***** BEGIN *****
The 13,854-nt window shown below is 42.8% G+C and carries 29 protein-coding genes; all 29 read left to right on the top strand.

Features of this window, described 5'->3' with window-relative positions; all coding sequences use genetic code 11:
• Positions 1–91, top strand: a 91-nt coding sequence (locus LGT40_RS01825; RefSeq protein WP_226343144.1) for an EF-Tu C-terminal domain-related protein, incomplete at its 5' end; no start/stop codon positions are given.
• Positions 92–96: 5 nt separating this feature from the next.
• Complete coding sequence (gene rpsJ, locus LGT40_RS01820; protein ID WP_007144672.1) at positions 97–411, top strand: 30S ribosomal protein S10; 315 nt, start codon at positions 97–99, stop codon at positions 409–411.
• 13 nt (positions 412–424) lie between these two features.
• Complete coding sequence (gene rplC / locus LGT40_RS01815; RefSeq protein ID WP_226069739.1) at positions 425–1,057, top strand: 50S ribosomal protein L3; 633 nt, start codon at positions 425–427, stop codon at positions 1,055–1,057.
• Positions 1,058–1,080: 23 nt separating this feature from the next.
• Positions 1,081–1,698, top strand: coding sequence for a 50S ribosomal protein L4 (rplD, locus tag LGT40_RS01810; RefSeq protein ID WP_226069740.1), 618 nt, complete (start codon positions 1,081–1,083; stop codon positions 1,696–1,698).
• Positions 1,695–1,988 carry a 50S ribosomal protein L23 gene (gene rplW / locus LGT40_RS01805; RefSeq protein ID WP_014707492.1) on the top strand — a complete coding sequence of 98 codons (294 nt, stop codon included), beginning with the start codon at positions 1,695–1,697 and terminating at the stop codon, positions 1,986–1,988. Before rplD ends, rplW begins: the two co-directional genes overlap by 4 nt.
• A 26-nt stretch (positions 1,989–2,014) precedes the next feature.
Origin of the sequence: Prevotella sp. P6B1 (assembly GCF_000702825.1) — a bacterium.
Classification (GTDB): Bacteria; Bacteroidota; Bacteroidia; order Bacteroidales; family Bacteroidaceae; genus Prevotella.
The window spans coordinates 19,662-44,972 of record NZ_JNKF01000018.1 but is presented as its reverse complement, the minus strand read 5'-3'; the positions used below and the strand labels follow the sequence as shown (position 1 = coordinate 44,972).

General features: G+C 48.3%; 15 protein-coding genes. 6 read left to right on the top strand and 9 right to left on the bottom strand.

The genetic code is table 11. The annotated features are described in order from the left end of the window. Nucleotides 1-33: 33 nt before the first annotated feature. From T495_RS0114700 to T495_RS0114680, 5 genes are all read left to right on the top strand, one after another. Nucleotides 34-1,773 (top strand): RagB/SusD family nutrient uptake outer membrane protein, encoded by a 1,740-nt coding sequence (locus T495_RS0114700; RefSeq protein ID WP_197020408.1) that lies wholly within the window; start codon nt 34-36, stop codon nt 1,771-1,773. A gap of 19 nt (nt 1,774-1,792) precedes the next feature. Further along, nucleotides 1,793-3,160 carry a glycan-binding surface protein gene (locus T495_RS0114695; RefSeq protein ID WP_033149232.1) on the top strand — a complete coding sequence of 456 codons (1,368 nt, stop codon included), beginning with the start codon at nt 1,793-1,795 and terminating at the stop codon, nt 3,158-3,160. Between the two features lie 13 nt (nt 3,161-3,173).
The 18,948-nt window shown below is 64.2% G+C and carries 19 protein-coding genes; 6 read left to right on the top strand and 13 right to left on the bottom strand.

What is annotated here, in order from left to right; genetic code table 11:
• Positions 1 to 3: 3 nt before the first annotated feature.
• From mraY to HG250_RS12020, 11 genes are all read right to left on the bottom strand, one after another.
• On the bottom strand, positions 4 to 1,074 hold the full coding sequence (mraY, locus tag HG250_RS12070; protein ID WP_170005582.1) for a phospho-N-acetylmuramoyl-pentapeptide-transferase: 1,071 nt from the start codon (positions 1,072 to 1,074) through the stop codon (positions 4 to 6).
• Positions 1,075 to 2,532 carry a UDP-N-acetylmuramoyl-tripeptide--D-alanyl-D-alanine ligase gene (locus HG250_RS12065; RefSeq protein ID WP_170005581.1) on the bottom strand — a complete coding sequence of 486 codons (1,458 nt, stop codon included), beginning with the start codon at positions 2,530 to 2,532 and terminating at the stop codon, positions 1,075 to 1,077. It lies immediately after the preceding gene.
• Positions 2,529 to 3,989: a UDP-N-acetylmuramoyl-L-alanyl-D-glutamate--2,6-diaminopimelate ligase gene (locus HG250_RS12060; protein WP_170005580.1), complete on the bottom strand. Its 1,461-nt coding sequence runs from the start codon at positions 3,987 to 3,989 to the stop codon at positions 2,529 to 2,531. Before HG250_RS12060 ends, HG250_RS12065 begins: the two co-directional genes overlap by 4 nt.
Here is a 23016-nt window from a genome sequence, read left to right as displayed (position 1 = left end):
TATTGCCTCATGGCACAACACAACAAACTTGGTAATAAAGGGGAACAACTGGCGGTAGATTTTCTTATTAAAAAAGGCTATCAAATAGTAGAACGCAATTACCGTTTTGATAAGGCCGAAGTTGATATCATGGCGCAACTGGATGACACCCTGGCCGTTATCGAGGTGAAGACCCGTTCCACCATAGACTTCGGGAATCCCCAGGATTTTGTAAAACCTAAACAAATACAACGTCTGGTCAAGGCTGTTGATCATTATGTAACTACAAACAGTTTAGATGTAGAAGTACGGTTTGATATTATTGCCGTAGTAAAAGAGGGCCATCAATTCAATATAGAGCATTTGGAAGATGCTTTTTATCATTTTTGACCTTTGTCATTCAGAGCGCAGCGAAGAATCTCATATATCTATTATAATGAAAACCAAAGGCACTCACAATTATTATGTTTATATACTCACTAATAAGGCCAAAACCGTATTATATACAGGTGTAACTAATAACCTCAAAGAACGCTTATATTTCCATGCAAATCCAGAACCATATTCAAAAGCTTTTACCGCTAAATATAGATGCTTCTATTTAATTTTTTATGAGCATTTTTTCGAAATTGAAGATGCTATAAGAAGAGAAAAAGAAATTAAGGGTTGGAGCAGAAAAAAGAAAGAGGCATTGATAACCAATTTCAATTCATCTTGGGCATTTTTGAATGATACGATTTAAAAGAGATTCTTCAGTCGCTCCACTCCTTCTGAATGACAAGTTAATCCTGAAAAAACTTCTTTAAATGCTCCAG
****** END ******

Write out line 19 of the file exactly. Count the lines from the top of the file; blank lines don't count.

• Positions 1 to 3: 3 nt before the first annotated feature.